It also becomes clear that being one of the Ultimate Faction’s junior members is a craptastic job. The Faction is not going to waste money on nice dorms or a decent cafeteria if that money could be lavished on the team’s top talent. The Ultimate Faction plays at being the Good Guys; it is obvious that they are Bad Bosses.

The other reason Sarah is easily recruited by the Black Hats is that Doctor Oracle and his pals are not all that bad. They avoid collateral damage and take care of their employees. They even find time for covert good works.

This novel was … mostly harmless. Caveats:

A: The ‘welcome to our island utopia’ went on a bit long.

B: Sarah’s rapid promotion within Team Oracle is not quite credible (graphics design peon to member of inner circle), but hey, she’s the current boss’s girlfriend [2].

C: Supervillains as Robin Hoods is a legitimate twist but it would have been nice if the revelation (the Ultimate Faction are dicks [3] and that Oracle et al. aren’t) came as any sort of surprise.

Still, I enjoyed parts of this enough that I will give the second volume a try.

We Could Be Villains is available here (Amazon). I could not find it at Chapters-Indigo.

1: Actually, Doctor Oracle is more of a role than a personal and Nathan is only one of the members of his organization who takes turns behind the persona. It’s a cooperative! Thumbs up!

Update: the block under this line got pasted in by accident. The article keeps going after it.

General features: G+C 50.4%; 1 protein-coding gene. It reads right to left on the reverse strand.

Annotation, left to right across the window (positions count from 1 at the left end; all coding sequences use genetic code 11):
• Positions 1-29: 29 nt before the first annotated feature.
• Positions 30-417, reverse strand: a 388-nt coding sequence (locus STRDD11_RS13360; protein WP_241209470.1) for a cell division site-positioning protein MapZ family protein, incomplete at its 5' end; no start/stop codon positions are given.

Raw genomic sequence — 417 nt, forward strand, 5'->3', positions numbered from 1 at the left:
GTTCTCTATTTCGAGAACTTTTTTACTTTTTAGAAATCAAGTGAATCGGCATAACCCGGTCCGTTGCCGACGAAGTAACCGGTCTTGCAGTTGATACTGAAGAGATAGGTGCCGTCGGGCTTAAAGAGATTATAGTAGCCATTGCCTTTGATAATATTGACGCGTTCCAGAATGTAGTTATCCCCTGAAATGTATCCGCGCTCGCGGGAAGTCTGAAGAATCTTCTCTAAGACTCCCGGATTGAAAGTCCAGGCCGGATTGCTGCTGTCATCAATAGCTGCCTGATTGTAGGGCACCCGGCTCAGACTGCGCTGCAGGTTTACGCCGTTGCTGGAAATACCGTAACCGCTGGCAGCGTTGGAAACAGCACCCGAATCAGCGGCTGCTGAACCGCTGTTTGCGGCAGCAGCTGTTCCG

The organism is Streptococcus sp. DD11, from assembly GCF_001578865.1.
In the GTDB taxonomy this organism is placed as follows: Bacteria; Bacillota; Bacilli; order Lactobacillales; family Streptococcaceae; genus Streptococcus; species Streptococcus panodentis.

2: Nathan says he abstained from voting on matters pertaining to Sarah, since they dated, but A: to what degree are his colleagues willing to piss him off by giving Sarah a black marble? and B: are super-villains entirely honest people?

3: In Alpha’s case, he’s reacting to the life of bullying and abuse he suffered before a suicide attempt imbued him with super-human strength and durability. His behavior may indicate that the Faction has not splashed out for a team therapist.


Comments

  • Robert Carnegie

    I read that traditional pirates were quite democratic in their decision making. I dunno about current ones.

    Amongst various explanations over time for Reed Richards not curing Ben Grimm of being an ugly blob of rocky muscle, I think haven't seen it proposed - even by Ben in a bad mood - that he's only useful as an ugly blob of rocky muscle. Although most times he's been temporarily cured, a situation arises that requires him (in his opinion; canonically there's a psychological component) voluntarily to be un-cured. And there have been various "evil Reed Richards" versions; Warren Ellis's "Planetary" includes "The Four" as anti-futurist super bad-guys.

  • Charles Stross

    I gave up reading around 60% of the way in, because the "Welcome to our island utopia" took up more than a quarter of the goddamn book. (And the UF as bad guys is telegraphed virtually from chapter 1.)

    Props to the author for doing her world-building. Negative props to the author for dragging the reader willy-nilly on an involuntary tour of her island base's agricultural sector rather than getting on with the story (in other words, a telling-not-showing fail so protracted it was impossible to ignore).

  • Carl F

    From your review, there doesn't seem to be anyone named "Hart" in the Valentine and Hart series.

  • James Nicoll

    I've added one clarifying Hart to the text....